PubMed Central

    Patel, Ronak Y.; Stormo, Gary D.

    2014-01-01

    Motivation: Generating accurate transcription factor (TF) binding site motifs from data generated using the next-generation sequencing, especially ChIP-seq, is challenging. The challenge arises because a typical experiment reports a large number of sequences bound by a TF, and the length of each sequence is relatively long. Most traditional motif finders are slow in handling such enormous amount of data. To overcome this limitation, tools have been developed that compromise accuracy with speed by using heuristic discrete search strategies or limited optimization of identified seed motifs. However, such strategies may not fully use the information in input sequences to generate motifs. Such motifs often form good seeds and can be further improved with appropriate scoring functions and rapid optimization. Results: We report a tool named discriminative motif optimizer (DiMO). DiMO takes a seed motif along with a positive and a negative database and improves the motif based on a discriminative strategy. We use area under receiver-operating characteristic curve (AUC) as a measure of discriminating power of motifs and a strategy based on perceptron training that maximizes AUC rapidly in a discriminative manner. Using DiMO, on a large test set of 87 TFs from human, drosophila and yeast, we show that it is possible to significantly improve motifs identified by nine motif finders. The motifs are generated/optimized using training sets and evaluated on test sets. The AUC is improved for almost 90% of the TFs on test sets and the magnitude of increase is up to 39%. Availability and implementation: DiMO is available at http://stormo.wustl.edu/DiMO Contact: rpatel@genetics.wustl.edu, ronakypatel@gmail.com PMID:24369152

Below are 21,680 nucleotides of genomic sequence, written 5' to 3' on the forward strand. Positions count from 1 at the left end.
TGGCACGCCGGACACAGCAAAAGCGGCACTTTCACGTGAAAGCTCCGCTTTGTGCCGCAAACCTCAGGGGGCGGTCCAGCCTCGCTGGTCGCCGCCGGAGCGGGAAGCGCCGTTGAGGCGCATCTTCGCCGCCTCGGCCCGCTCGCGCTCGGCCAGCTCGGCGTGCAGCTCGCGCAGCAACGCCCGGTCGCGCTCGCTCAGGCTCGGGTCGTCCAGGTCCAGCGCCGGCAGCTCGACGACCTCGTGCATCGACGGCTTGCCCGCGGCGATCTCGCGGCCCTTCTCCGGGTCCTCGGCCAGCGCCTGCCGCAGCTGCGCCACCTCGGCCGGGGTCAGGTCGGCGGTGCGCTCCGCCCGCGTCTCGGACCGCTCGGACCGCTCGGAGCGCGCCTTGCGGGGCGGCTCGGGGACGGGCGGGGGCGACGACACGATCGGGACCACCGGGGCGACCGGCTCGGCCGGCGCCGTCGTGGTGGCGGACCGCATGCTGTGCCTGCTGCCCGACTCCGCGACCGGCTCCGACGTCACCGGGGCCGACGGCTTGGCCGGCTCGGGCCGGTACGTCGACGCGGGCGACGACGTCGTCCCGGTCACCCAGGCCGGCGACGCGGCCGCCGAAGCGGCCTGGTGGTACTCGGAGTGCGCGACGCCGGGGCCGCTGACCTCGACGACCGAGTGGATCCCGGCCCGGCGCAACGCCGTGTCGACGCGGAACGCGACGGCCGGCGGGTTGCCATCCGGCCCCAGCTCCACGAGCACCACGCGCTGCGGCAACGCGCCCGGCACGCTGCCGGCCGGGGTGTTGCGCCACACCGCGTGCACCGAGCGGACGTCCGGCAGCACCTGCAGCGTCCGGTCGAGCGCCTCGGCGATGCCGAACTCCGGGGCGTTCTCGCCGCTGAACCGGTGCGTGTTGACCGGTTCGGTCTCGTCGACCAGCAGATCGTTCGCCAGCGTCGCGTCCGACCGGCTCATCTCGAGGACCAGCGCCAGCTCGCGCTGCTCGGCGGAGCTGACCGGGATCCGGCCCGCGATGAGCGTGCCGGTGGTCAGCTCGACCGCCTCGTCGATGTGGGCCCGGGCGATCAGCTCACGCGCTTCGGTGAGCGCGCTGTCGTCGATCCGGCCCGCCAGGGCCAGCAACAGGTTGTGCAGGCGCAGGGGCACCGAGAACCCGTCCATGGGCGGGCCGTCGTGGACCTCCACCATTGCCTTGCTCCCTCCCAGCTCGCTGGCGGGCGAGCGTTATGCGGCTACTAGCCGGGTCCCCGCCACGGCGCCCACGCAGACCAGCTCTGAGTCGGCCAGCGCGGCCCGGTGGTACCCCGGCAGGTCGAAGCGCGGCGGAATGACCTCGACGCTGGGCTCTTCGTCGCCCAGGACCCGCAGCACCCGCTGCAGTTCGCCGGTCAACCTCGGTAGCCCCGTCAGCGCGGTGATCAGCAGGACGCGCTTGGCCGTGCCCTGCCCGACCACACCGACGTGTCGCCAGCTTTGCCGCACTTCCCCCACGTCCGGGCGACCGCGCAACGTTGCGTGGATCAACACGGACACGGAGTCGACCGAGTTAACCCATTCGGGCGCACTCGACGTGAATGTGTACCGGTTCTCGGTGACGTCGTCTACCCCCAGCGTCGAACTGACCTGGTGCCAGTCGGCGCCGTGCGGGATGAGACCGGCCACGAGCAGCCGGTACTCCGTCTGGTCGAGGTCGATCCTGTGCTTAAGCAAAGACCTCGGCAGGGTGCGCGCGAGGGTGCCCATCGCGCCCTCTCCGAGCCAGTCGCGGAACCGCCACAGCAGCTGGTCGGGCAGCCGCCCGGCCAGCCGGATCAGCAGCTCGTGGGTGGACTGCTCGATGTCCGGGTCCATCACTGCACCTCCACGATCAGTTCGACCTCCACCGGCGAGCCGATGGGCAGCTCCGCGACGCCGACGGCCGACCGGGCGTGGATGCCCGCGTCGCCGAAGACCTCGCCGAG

20. Evaluating the Psychometric Quality of Social Skills Measures: A Systematic Review